verted E. W. Wilson residence on S. 
Fifth at Park avenue away from the 
congestion of the business district 
Abts Mortuary offers the best in 
funeral service. It's high ethical 
standards, modern equipment and dig- 
nified handling of final rites, 
maintained since the inception of 
the business here, has earned the 
confidence of the community and 
firmly intrenched the establishment 
in the pekin business family. 

Both Mr. and Mrs. Abts give per- 
sonal attention to those whom they 
serve, and supervise the conduct of 
each funeral themselves. To enhance 
the quality of their services they 
maintain the finest in equipment--a 
hearse, an invalid coach, limousine, 
air conditioning of the funeral home 
and a recently purchased Baldwin or- 
gan. A preparation room, modern in 
every respect, is open for inspec- 
tion at all times. 

Concerning the future, the Abts 
mortuary proposes to continue its 
policy of dedication to greater ser- 
vice in all details of its opera- 
tion. Mr. and Mrs. Abts extend their 
congratulations -to the community on 
its centennial anniversary and hope 
for the privilege of serving and 
growing with Pekin. 


Pekin's expensive homes are not lined 
up side by side, but are scattered from 
Park avenue to North Eighth street. You 
cannot tell by merely looking at an 
address whether the resident at that 
address is rich or poor, German or 
Italian, Protestant or Catholic. There 
are no special neighborhoods in Pekin, 
either social, economic, religious or 
racial . 

It is this Democracy or Near-Equality 
which frequently first impresses 
strangers in our fity. 

The pioneering spirit also survives, 
and if anything, is greater. A simple 
example lies in the fact that hundreds 
Oi Pekin homes were built by the owner 
and occupant himself, a feat inci- 
dentally, which requires a great deal 
more of skill, ingenuity, work and 
effort than is required in the con- 
struction of an old-time log cabin. 
While conservative and skeptical of 

hi gh- pressure promotions and "boom" 
projects, Pekin has developed its normal 
facilities and continues to develop 
them to an exceptionally high degree, 
and that includes its parks, schools, 
churches, and sports and recreational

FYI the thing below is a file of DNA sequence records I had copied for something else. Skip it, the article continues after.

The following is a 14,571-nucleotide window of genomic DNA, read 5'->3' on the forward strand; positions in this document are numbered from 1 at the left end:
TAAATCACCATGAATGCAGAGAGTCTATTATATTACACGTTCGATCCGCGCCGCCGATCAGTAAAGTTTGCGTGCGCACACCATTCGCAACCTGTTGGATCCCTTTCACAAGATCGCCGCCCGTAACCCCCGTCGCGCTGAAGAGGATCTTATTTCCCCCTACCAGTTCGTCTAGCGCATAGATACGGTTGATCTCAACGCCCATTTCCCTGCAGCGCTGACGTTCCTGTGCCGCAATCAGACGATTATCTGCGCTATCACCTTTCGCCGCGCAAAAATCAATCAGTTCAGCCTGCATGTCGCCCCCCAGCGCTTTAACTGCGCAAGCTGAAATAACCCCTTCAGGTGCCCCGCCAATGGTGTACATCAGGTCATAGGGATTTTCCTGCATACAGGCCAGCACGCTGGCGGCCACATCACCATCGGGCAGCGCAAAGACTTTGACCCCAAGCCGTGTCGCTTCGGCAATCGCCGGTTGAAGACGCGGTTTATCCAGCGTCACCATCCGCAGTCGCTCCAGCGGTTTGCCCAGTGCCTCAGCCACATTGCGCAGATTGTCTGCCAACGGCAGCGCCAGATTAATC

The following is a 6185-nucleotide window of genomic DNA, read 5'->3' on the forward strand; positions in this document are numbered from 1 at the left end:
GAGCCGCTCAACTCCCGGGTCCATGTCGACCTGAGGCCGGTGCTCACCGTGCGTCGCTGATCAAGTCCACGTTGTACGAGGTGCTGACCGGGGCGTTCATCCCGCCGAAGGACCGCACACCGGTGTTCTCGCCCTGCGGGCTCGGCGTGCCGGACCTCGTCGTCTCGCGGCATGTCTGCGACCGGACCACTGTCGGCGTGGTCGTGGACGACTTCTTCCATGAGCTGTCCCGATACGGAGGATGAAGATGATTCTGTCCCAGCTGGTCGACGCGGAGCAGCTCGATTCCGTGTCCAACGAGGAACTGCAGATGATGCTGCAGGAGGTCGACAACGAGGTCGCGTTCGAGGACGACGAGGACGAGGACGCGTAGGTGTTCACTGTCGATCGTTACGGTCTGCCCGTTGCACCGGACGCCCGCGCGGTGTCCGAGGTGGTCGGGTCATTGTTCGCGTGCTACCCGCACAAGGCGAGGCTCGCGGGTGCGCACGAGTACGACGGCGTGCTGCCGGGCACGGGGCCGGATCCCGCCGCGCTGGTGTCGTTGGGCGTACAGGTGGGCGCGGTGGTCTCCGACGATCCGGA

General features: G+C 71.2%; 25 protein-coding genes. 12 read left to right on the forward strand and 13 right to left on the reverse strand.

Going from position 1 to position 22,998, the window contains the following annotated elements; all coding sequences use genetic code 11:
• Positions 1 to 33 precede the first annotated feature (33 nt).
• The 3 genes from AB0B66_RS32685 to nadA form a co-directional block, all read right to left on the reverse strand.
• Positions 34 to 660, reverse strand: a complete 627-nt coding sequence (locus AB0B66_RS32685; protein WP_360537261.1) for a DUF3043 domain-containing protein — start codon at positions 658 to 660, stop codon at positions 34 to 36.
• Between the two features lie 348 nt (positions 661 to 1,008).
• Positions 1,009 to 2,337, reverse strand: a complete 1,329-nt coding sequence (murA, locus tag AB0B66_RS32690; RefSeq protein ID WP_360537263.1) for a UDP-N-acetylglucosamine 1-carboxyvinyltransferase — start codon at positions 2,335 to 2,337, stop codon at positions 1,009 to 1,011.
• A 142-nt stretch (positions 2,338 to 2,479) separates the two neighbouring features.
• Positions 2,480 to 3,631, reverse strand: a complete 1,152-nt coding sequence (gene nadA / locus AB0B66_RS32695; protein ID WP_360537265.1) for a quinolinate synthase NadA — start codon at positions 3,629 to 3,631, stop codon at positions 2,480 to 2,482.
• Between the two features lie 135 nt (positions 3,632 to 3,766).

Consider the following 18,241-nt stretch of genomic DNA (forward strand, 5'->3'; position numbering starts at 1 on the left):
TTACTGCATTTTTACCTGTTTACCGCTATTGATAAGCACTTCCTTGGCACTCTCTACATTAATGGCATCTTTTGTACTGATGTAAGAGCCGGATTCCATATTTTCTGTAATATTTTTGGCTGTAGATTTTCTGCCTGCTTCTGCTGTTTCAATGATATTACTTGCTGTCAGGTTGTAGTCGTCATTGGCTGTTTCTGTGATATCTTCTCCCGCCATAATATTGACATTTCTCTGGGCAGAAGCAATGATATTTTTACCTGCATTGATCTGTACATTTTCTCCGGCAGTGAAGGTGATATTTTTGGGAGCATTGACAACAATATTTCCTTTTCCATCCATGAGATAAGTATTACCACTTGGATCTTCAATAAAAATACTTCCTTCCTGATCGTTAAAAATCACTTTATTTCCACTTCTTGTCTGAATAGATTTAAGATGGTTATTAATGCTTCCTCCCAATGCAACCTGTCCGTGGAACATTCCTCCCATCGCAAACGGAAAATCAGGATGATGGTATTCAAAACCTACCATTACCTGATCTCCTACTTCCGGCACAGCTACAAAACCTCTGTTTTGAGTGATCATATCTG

facil ities. 

Pekin. today, we believe, is prin- 
cipally distinguished by the quality of 
moderation. There are no extremes econ- 
omically or socially. There are no "blue 
laws" and yet Pekin's mild liberalism 
is more restrained than have been sur- 
rounding communities over the past IC 
years. There is constant progress, but 
the progressiveness is marked with a 
skeptical bo th-feet-on- the- ground 
at t i tude. 

Pekin, toaay, is a peaceful, prosper- 
ous, progressive, democratic community. 
The rest of its story will have to be 
left to the future. 




The Company started in business 
in 1914 with a 25,000 bushel eleva- 
tor. In 1929 new storage tanks were 
added which held an additional 20,000 
bushels. In 1934 the wooden elevator 
was destroyed by fire, and a new 
concrete structure was built on the 
old site. This structure held 70,000 

About 1938 a new loading dock to 
the river was erected, giving the 
Company a river outlet. We are now 
building a new storage annex that 
will hold 50,000 bushels more - to- 
gether with a new drier. 

The first year the Company handled 
180,000 bushels of grain. They now 
handle over 2,000,000 bushels per 

There are over two hundred stock- 
holders. The business is handled by 
nine directors who hire a manager to 
run it for them. The present di- 
rectors are Edward Schrock, Presi- 
dent, John Rothisberger, Fred Heisel, 
W.E. Naffziger, P.J. Bailey, Adam 
Weyhrich, Ernest Shopp, P.J. Rahn,